Missed out on the event? No worries. Here’s a quick re-cap of what went down:

Genevieve Thiers – SitterCity Logo

“Don’t let perfect be the enemy of good.”

  • Started what’s essentially a for parents and caregivers when she saw a pregnant woman walking around campus flyering for a nanny.
  • Startup cost was $12K and it was just her and her laptop for the first 4 years.
  • Marketing your online company has 3 stages: Grassroots level -> Direct Marketing -> Brand Marketing
  • Pitched herself as the “babysitting expert”, which later landed her 6 segments on The Today Show.

YSL: She’s essentially taken what people were already doing, and put the process online. Brilliant.

Dan Ratner – ContactKarma Logo

“Customer = someone who pays you for stuff.”

  • Started a service for finding vendors your friends use. Site’s still in beta.
  • Selling to small businesses is just as hard as selling to big ones
  • Get the customer to tell you what they need
  • Talk about your product. A lot.
  • Sometimes intuition is not the same as reality

YSL: Interesting concept that’s kinda like and facebook rolled into one. Injects some fun into searching for services.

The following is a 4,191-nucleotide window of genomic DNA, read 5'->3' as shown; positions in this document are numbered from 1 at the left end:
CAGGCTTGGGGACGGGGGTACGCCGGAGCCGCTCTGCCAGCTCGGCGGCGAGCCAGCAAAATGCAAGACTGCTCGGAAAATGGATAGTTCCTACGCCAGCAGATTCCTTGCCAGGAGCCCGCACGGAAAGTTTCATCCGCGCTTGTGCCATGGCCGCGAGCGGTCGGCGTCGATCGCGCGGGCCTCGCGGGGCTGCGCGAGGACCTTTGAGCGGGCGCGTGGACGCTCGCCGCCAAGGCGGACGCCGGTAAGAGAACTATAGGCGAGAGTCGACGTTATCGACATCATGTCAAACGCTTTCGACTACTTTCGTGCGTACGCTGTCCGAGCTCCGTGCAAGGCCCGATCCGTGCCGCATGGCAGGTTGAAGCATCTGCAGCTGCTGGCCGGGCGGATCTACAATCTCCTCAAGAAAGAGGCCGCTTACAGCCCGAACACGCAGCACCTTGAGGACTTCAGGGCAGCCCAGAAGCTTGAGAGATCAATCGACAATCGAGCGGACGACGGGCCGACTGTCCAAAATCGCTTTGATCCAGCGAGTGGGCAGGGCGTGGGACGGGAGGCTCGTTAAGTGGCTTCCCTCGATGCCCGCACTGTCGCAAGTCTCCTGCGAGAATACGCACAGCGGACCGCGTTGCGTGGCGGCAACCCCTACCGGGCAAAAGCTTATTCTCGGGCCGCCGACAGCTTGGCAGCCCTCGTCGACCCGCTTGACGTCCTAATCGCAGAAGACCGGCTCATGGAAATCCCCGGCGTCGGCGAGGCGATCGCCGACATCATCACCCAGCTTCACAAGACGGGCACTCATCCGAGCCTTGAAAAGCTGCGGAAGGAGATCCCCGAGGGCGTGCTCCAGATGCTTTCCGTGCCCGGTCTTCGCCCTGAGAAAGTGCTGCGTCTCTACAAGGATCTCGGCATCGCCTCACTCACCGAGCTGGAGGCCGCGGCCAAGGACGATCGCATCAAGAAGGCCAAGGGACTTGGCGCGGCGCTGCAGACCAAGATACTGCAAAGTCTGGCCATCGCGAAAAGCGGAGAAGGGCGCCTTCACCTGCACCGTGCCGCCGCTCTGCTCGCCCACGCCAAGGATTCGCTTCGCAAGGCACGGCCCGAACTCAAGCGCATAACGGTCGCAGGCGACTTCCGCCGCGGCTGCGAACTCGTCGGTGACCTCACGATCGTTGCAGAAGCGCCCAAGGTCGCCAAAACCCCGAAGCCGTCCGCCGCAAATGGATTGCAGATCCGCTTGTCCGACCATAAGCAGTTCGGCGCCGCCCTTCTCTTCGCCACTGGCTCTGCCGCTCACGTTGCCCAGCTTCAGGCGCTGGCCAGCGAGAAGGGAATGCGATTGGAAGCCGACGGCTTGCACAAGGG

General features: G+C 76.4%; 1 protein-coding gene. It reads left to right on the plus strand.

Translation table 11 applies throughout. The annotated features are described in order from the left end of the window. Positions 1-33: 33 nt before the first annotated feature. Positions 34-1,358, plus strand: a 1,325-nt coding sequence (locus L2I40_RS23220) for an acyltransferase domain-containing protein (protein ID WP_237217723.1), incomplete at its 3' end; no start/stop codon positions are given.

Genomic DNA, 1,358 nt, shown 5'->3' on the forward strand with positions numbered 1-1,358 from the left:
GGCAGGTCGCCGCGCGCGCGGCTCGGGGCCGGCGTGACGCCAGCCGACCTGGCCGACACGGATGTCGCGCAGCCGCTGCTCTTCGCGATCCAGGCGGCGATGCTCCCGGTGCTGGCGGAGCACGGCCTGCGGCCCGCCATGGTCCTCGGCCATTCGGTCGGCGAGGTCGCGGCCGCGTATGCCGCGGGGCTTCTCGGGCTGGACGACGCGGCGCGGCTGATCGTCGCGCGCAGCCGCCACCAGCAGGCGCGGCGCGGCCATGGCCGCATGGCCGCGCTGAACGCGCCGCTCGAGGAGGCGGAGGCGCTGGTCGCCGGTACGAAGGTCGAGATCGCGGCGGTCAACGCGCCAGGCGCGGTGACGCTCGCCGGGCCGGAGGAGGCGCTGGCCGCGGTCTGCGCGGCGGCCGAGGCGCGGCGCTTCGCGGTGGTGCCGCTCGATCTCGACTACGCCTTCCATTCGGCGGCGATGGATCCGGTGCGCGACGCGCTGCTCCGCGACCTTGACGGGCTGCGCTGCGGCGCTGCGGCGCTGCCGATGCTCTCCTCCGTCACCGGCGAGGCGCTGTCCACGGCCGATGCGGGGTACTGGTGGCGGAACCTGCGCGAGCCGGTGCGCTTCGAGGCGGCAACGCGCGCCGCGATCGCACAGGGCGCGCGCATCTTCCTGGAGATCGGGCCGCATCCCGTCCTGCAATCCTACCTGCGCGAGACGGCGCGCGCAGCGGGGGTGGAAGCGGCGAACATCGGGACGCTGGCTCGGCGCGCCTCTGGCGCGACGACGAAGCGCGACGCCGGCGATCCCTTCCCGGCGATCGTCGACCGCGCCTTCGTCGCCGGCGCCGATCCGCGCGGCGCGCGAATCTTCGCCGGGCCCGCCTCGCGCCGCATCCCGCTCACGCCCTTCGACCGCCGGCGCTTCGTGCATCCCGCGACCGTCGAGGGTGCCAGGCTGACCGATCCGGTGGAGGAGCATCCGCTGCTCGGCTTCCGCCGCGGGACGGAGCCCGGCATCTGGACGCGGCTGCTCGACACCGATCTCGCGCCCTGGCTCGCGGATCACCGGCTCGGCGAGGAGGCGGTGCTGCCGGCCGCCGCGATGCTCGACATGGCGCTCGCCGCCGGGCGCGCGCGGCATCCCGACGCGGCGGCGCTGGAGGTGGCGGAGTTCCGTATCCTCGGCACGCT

Mari Luangrath – FoiledCupcakes Logo

“People love opportunities to interact with other people with common interests.”

  • Found there was no bakery around that would deliver cupcakes to her without charging exorbitant delivery fees.
  • Started this online cupcake store 1.5 years ago with social media as her only form of marketing
  • Targeted office admins because they wanted to sell by the dozens. Who organizes parties? Who has $$?
  • Hire people who are smarter than you

YSL: Those cupcakes look delicious. Keeping them in mind for my company’s next event! I loved the way they handled a mistake they’d recently made. It’s a great example of what to do.

Ross Kimbarovsky – CrowdSpring Logo

“Look bigger than you are.”

  • Wanted to help small and mid-sized businesses find graphic design services more easily
  • Found first buyers by paying friends to post projects on their site
  • Held a public project where designers were invited to compete to design the crowdSPRING site.
  • Had to very carefully manage the backlash from the design community because they were changing the way the world of design worked.

YSL: I love this. Crowdsourced design services. Just what I’ll need for when I revamp my website! Discovered them when they featured JJ’s List on their blog as one of the top influencers in the world of crowdsourcing.

Matt Maloney – grubhub logo

“Find a good partner who brings different perspectives and skill sets to the company.”

  • Started online food delivery directory in 2004 when he got sick of pizza delivery from this one place
  • Started with 2 people in his house